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Morris v. Office Max

July 12, 1996






Appeal from the United States District Court for the Northern District of Illinois, Eastern Division. No. 94 C 6978--George M. Marovich, Judge.

Before FLAUM, MANION, and EVANS, Circuit Judges.

EVANS, Circuit Judge.



Within minutes of entering an Office Max store to purchase office supplies, Darryl Morris and Leggitt Nailor were approached by police officers who had been summoned by the store's assistant manager to investigate two black males purportedly acting suspiciously. The only two black men in the store at the time, Morris and Nailor, showed identification and answered questions posed by the officers, who then apologized and left. As a result of the incident, this case was filed, in which it is alleged that the only reason Office Max called the police was that Morris and Nailor are African-Americans. The men claim that the store's actions interfered with their right to "make and enforce" a contract in violation of 42 U.S.C. sec. 1981 and impaired their ability to purchase personal property in violation of 42 U.S.C. sec. 1982. The district court granted summary judgment for Office Max, and this appeal followed.

The undisputed facts reveal that at 8:48 p.m. on October 24, 1994, just minutes before the 9 o'clock closing time, Morris and Nailor entered the Office Max store in the Orland Towne Center in Orland Hills, Illinois. Both men had shopped at the store before. Morris, in fact, had shopped at various Office Max stores approximately 35 times. This time, they had come to the store to purchase telephone message pads.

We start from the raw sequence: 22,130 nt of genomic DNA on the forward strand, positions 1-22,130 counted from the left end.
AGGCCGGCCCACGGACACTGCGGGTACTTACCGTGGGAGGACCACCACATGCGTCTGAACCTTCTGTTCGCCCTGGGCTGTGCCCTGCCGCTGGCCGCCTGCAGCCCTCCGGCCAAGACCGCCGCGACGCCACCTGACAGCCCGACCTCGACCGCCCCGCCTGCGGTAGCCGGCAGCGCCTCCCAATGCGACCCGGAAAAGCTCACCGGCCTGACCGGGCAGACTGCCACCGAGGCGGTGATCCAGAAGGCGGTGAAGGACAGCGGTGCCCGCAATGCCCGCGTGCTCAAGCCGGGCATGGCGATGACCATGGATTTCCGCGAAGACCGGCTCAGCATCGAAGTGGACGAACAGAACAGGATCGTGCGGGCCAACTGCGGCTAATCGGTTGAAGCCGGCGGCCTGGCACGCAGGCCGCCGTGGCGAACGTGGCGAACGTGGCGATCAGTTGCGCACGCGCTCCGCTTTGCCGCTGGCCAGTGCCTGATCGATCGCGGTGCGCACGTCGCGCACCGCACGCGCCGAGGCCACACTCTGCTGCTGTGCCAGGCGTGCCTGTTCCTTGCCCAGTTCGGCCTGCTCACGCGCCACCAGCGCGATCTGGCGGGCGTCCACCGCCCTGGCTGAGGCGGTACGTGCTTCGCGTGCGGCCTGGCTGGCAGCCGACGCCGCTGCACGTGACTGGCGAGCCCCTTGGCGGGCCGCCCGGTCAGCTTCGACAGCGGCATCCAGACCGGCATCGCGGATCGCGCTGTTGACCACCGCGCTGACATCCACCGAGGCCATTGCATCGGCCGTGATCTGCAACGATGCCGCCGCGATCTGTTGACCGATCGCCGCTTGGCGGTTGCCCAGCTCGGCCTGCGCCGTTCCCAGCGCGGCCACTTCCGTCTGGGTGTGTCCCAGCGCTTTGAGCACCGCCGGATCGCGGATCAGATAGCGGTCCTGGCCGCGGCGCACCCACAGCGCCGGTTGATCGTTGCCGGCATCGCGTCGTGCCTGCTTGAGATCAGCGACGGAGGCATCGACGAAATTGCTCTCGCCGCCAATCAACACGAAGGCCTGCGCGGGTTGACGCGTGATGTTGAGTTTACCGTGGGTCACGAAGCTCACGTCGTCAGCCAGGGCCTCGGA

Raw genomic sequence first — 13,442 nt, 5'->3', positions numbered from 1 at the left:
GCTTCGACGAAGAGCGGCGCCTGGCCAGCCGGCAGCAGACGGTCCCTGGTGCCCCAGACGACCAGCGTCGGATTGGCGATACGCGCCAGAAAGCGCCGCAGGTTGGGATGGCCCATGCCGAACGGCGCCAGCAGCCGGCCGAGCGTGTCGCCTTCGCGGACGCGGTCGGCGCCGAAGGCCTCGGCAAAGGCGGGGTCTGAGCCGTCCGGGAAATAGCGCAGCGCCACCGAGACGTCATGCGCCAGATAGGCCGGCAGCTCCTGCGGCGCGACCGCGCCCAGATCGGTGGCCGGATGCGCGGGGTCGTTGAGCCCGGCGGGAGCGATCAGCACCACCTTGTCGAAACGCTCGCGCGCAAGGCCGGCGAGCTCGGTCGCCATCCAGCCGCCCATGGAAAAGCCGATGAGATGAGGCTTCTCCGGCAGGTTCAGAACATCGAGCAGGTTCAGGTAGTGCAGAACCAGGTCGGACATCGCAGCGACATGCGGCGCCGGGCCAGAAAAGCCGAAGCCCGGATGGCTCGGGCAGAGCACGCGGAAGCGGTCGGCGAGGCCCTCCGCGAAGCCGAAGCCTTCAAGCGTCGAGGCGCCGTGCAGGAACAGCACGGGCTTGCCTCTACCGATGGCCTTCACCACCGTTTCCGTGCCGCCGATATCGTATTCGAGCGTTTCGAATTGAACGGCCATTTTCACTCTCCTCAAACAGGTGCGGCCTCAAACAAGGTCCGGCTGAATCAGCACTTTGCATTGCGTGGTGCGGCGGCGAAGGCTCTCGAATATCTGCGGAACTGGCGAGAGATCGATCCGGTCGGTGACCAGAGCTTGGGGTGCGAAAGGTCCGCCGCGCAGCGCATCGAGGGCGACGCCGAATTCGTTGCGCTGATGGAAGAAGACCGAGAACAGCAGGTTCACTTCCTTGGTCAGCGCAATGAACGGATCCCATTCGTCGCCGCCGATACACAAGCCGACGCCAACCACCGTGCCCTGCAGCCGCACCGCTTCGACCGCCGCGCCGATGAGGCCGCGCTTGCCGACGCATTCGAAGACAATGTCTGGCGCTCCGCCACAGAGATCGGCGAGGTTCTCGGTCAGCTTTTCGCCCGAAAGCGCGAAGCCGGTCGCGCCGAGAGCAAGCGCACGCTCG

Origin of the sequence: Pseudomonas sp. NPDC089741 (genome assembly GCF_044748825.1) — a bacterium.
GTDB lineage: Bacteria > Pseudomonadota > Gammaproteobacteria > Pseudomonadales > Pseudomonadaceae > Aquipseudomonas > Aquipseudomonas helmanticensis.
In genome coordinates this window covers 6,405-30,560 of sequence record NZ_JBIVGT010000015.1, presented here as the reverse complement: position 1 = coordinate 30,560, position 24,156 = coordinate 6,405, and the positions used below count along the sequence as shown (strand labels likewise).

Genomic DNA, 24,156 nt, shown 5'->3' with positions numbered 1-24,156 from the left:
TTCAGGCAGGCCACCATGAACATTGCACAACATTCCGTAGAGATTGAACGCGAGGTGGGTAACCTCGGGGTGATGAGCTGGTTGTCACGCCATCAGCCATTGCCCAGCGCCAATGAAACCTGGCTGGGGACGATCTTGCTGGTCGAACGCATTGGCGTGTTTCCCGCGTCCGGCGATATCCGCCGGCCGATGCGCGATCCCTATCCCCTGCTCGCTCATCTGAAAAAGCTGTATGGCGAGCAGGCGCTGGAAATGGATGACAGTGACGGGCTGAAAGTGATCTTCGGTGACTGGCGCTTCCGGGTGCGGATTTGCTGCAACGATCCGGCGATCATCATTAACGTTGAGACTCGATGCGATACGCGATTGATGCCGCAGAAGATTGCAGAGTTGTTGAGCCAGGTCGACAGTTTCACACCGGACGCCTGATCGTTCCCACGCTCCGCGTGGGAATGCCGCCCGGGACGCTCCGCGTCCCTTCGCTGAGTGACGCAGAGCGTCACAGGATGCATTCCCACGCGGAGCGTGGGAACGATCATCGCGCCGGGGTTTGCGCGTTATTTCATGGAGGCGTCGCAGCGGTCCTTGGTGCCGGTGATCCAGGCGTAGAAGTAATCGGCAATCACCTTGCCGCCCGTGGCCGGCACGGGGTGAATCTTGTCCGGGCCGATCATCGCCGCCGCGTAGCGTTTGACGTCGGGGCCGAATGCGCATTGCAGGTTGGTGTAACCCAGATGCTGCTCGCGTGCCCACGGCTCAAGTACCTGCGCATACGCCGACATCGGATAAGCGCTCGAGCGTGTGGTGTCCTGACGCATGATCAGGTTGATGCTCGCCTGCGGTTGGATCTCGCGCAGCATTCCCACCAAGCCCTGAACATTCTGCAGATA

They state that despite the fact that they were conservatively dressed *fn1--presumably like most Office Max customers--their entrance drew the attention of store personnel. At 8:49 p.m., the assistant store manager, Kathleen Donley, telephoned the Orland Hills Police Department to report "two male blacks acting suspiciously." The police department immediately dispatched two police officers (they were actually in the area at the time) to the store. According to her deposition testimony, Donley observed that the front door was propped open after the men entered the store and that they were not walking together. She said that the men vaguely matched the description of individuals who reportedly passed a bad check and stole a laptop computer from another store. Donley claimed that whenever she noticed patrons acting suspiciously, she customarily asked police to walk through the store to deter problems.

In the meantime, Morris was looking for telephone message pads. A store clerk directed him to the proper location, and Morris picked up several pads. While Morris was paying for the items, Nailor continued to walk around the store. After making his purchases, Morris rejoined Nailor, and the two began to examine time-stamp machines.